Jamie Oliver was in pre-revolt mode yesterday morning, as he gave the press a tour of Jamie's Kitchen, the new Westwood headquarters of his Food Revolution, the former retail space that will be his kitchen classroom and production set. It was Day 2, according to Oliver, of the Los Angeles movement, or rather Day 2 of production for what will be the second season of Oliver's ABC Emmy-winning reality show. Season one of Food Revolution took place last year in Huntington, West Virginia. Oliver's plans to bring both the movement and his show to L.A. have been hampered by the LAUSD's repeated refusal to let him film in their schools, a decision that Oliver is fighting. So yes, the Revolution will certainly be televised, just maybe not in any LAUSD cafeteria.
The British chef, cookbook author and television personality invited Los Angeles parents to come to Jamie's Kitchen, at 1038 Westwood Boulevard, today at noon to so that he "can listen to their problems" and they can organize and "sign up" to help him petition the LAUSD to reverse their decision. "It's a bit of a rally," said Oliver.
Oliver was vague when asked what he'd do if the LAUSD doesn't let him into their cafeterias, admitting that Season 2 is currently a work-in-progress. "Really we're making a documentary," said the chef, who described the television component of his Revolution, which goal is to change the way the public, particularly children, eat, as "a strength but also a massive weakness." But the reality of his reality television is that "if the cameras don't see it, the public don't see it. That's my problem."
Oliver credited L.A.'s diversity as a main reason for choosing this city for the location of the second season. As for the enormity of the city, the chef said he'd probably do much of his work out of a truck, a mobile teaching kitchen, that will hit the road mid March. Oliver says that he wants to use this truck, and hopefully others like them, to reach the communities somewhat further afield than relatively affluent Westwood.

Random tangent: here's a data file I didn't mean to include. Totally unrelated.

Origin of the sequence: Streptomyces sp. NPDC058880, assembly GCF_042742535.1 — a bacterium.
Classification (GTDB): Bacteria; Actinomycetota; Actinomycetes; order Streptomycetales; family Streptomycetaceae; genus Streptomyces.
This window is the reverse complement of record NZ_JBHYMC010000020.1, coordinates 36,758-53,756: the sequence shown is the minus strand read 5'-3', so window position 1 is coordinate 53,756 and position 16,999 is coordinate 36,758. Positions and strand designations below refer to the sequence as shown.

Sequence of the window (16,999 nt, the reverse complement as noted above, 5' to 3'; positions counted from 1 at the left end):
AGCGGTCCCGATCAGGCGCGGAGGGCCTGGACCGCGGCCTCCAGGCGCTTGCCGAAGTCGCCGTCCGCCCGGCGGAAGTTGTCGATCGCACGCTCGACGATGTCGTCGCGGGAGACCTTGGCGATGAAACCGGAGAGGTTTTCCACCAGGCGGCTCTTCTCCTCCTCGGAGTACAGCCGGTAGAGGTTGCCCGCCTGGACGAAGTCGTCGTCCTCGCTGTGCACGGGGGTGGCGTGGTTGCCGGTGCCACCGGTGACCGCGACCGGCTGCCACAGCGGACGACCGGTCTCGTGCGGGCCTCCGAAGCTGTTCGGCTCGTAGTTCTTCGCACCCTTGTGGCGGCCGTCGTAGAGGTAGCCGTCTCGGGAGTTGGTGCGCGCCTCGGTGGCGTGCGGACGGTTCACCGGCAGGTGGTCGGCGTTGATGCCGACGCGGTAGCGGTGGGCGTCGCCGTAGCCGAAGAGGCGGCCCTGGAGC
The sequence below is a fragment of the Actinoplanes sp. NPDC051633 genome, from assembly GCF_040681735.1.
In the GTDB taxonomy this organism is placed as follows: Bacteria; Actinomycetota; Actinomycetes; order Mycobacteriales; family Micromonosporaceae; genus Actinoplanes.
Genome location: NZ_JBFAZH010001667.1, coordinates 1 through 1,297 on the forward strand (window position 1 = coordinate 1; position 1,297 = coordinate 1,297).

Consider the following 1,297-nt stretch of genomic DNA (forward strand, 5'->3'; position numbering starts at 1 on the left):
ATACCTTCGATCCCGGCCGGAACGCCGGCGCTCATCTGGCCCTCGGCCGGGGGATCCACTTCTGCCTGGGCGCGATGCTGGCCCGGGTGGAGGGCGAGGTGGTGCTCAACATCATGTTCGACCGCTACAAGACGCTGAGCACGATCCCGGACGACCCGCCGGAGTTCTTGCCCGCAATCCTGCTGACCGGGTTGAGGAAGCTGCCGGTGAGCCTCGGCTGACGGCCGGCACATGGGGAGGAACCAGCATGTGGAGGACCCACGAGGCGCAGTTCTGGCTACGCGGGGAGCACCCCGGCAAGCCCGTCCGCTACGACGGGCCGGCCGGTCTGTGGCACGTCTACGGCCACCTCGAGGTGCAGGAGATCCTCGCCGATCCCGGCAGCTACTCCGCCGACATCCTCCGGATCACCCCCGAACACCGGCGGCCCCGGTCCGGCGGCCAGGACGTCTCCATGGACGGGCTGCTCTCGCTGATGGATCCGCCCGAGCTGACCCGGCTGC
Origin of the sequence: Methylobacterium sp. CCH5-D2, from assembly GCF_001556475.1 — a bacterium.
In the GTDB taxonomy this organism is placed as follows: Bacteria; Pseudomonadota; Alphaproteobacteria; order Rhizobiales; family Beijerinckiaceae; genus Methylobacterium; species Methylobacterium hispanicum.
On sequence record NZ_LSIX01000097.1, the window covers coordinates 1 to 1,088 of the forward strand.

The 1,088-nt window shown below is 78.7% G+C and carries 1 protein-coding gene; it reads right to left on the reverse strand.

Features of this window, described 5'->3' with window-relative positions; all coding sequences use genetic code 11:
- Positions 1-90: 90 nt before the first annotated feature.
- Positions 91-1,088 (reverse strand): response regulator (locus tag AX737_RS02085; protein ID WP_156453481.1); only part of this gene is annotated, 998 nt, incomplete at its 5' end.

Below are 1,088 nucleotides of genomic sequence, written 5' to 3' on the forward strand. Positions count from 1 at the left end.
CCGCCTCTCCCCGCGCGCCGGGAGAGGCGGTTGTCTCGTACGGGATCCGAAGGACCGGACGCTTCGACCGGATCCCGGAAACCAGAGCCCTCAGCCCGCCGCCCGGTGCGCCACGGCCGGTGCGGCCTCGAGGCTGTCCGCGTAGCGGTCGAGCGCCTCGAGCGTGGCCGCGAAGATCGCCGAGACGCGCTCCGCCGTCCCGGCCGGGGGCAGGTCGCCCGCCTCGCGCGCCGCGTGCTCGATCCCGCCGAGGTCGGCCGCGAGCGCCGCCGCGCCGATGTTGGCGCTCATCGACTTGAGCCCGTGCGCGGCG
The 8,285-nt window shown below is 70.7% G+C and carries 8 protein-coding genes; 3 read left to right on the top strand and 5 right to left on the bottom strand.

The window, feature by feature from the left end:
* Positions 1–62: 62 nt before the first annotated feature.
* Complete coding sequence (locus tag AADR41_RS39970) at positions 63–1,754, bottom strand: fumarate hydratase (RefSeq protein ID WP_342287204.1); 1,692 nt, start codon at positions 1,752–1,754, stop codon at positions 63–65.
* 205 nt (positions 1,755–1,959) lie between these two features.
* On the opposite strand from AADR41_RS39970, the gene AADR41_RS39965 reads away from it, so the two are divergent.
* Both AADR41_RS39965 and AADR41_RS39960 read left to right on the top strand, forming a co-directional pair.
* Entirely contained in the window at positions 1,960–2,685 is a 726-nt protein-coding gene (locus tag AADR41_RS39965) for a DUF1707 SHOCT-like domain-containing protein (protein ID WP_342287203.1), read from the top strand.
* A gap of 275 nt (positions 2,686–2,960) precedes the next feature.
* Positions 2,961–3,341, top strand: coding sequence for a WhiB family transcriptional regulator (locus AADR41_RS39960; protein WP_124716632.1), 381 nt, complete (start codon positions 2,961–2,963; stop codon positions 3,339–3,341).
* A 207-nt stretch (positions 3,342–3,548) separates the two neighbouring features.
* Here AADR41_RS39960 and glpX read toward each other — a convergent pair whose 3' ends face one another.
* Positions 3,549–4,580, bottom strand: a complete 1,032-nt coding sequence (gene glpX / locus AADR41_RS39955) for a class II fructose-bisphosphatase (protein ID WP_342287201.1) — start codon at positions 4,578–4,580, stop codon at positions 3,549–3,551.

The chef will have a bit of help from Chipotle, which recently donated $1 million to his cause.
As for the current situation with the LAUSD, Oliver called for grassroots support, hence today's rally. "I need any school at the moment," said Oliver. "Normally getting into schools isn't a problem. We've never had a total shutdown. In my country, it would be illegal."
Jamie's Kitchen is the temporary home of the movement, a location set up mostly to be used as a set for the television show. A second permanent kitchen opens in a still-to-be-determined location across the street and is expected to be operational by summer. The Westwood kitchen, however, is currently staffed and Oliver said they can start teaching classes immediately if there is a demand. Jamie's Kitchen can accomodate 20-25 students at a time for the classes, which Oliver says will be free. The space has stations with stoves for cooking classes and demos, an herb garden, a simulated market stand, tables and chairs for meals, and plasma television screens which will hook up with programs in his other Revolution kitchens in West Virginia, England, and Australia.
The chef said more than once that the Revolution is not celebrity-driven, but a continuation of a movement towards more healthful eating that is already taking place. "I don't know why it's me. The opportunity has fallen in my lap," said Oliver. "I tried for seven years," he said of his life before The Naked Chef made him famous, "and I couldn't even get onto a crappy cable show."
Oliver and his family have temporarily relocated to Los Angeles.
Anyone interested in contacting Jamie's Kitchen for classes or other information can email firstname.lastname@example.org.
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